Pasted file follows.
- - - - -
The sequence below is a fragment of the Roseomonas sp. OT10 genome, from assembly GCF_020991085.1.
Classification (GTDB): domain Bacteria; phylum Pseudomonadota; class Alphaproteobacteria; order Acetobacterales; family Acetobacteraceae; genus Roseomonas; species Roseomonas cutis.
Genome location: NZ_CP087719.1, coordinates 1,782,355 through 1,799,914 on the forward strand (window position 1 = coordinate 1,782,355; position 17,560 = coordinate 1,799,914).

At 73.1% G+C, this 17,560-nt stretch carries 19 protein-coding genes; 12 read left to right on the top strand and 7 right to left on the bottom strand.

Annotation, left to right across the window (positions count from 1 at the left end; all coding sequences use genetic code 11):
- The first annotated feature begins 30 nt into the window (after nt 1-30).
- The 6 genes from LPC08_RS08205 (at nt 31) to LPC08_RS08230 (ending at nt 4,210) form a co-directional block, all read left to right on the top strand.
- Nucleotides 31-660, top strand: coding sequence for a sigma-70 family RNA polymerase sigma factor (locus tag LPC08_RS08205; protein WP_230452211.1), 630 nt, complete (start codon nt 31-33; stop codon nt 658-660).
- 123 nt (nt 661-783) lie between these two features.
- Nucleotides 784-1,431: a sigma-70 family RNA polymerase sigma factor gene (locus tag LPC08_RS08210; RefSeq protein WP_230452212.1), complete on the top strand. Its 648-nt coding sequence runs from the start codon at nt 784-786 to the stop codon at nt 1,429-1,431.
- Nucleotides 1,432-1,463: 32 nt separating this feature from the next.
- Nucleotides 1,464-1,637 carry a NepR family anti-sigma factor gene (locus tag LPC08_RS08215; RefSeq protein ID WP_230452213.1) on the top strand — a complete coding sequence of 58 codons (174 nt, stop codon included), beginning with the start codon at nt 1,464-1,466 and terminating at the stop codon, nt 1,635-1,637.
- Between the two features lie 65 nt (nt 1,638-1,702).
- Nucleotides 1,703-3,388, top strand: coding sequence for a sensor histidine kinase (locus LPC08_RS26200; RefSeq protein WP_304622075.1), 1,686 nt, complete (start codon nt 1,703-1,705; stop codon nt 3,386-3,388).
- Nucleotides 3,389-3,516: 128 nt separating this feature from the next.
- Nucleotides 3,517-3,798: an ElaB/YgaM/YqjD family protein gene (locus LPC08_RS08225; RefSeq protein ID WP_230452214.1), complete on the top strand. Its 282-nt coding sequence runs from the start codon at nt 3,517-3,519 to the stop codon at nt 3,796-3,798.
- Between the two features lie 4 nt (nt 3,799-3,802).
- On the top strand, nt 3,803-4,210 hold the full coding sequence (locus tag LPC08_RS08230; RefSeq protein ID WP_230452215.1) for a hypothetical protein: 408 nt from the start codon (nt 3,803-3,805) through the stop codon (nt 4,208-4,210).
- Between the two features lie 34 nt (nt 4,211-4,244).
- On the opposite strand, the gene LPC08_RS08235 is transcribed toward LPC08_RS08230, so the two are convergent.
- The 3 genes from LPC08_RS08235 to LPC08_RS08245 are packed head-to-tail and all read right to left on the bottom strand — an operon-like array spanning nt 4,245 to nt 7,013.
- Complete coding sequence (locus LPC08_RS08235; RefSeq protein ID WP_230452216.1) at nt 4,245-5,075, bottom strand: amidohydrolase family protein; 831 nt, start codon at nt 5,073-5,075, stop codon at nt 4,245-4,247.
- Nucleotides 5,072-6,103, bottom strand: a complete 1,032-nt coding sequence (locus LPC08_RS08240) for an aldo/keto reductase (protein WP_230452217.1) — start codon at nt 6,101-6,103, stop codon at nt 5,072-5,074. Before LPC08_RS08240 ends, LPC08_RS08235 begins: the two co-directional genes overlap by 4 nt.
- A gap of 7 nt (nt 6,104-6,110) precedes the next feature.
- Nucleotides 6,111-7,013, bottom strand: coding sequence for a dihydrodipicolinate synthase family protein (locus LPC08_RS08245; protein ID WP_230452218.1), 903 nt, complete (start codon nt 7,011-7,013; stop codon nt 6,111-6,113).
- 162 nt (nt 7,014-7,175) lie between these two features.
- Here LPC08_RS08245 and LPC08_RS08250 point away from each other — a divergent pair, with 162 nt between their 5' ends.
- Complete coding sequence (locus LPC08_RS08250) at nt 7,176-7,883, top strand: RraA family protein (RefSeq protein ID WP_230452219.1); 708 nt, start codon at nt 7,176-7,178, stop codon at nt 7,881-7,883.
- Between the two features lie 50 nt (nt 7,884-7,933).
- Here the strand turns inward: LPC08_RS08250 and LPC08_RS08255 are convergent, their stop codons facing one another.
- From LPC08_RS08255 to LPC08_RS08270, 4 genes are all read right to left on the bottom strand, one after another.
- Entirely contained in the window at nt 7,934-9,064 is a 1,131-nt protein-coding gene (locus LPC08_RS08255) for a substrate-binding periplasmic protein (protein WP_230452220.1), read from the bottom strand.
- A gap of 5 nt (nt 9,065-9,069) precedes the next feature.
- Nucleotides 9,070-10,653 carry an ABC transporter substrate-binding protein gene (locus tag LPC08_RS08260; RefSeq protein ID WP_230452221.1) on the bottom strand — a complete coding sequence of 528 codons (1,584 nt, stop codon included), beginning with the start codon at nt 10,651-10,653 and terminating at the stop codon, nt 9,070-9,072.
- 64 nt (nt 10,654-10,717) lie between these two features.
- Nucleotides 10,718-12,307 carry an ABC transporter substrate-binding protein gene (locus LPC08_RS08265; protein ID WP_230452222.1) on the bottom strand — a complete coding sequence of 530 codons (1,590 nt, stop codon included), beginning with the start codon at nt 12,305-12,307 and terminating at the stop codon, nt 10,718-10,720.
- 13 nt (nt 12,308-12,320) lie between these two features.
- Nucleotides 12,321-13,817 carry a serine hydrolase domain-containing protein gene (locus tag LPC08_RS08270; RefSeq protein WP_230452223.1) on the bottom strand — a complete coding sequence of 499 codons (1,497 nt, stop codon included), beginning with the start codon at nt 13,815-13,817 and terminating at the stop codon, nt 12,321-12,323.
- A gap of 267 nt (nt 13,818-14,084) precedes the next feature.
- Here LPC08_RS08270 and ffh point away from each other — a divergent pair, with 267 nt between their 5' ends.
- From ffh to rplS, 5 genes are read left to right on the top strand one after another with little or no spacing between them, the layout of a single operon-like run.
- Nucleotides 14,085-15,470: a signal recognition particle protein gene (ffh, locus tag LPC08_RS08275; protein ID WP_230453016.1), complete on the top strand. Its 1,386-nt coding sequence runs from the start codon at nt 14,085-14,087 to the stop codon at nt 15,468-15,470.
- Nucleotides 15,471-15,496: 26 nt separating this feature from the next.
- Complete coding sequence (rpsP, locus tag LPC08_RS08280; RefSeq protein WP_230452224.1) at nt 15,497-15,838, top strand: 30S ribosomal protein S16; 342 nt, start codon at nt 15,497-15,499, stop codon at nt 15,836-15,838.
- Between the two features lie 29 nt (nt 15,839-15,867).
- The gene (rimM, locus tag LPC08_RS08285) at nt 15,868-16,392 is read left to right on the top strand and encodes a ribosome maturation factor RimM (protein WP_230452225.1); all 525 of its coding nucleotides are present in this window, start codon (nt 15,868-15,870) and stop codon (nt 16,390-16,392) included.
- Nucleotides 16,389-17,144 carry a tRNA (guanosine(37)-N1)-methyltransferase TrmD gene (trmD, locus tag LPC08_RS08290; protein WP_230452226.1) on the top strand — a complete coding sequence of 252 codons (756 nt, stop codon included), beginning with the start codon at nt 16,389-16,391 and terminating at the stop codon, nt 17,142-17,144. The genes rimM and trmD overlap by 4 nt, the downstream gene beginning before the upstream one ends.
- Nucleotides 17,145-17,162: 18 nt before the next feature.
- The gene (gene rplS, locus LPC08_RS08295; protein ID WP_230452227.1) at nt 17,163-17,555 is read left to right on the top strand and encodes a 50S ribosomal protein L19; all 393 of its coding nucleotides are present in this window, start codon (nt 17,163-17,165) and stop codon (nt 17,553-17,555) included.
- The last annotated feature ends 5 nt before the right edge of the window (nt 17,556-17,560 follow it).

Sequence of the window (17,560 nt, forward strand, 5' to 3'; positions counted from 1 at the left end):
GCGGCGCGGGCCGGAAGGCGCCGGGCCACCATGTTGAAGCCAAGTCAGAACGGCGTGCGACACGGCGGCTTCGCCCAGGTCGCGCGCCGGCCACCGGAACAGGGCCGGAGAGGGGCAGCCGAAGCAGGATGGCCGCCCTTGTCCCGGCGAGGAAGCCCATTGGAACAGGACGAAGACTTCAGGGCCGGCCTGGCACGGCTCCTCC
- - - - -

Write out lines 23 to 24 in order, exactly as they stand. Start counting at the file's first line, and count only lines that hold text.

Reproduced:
- Nucleotides 5,072-6,103, bottom strand: a complete 1,032-nt coding sequence (locus LPC08_RS08240) for an aldo/keto reductase (protein WP_230452217.1) — start codon at nt 6,101-6,103, stop codon at nt 5,072-5,074. Before LPC08_RS08240 ends, LPC08_RS08235 begins: the two co-directional genes overlap by 4 nt.
- A gap of 7 nt (nt 6,104-6,110) precedes the next feature.